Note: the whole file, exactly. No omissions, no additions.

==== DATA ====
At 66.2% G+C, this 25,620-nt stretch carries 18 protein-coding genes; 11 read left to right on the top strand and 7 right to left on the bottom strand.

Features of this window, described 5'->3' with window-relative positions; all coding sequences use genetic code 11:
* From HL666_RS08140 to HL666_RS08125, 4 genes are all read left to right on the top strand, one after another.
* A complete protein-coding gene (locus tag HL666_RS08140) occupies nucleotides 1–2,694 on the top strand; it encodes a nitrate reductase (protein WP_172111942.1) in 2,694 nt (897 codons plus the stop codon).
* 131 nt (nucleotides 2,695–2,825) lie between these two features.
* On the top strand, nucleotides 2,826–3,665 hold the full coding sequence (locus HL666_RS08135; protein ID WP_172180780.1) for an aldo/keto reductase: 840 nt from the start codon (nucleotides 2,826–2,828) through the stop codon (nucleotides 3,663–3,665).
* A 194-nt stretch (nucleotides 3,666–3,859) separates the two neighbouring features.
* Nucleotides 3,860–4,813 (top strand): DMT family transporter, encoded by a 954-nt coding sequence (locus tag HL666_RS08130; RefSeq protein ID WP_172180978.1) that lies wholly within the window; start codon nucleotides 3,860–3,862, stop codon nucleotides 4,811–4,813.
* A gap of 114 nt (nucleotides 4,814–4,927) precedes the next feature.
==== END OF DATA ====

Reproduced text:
At 66.2% G+C, this 25,620-nt stretch carries 18 protein-coding genes; 11 read left to right on the top strand and 7 right to left on the bottom strand.

Features of this window, described 5'->3' with window-relative positions; all coding sequences use genetic code 11:
* From HL666_RS08140 to HL666_RS08125, 4 genes are all read left to right on the top strand, one after another.
* A complete protein-coding gene (locus tag HL666_RS08140) occupies nucleotides 1–2,694 on the top strand; it encodes a nitrate reductase (protein WP_172111942.1) in 2,694 nt (897 codons plus the stop codon).
* 131 nt (nucleotides 2,695–2,825) lie between these two features.
* On the top strand, nucleotides 2,826–3,665 hold the full coding sequence (locus HL666_RS08135; protein ID WP_172180780.1) for an aldo/keto reductase: 840 nt from the start codon (nucleotides 2,826–2,828) through the stop codon (nucleotides 3,663–3,665).
* A 194-nt stretch (nucleotides 3,666–3,859) separates the two neighbouring features.
* Nucleotides 3,860–4,813 (top strand): DMT family transporter, encoded by a 954-nt coding sequence (locus tag HL666_RS08130; RefSeq protein ID WP_172180978.1) that lies wholly within the window; start codon nucleotides 3,860–3,862, stop codon nucleotides 4,811–4,813.
* A gap of 114 nt (nucleotides 4,814–4,927) precedes the next feature.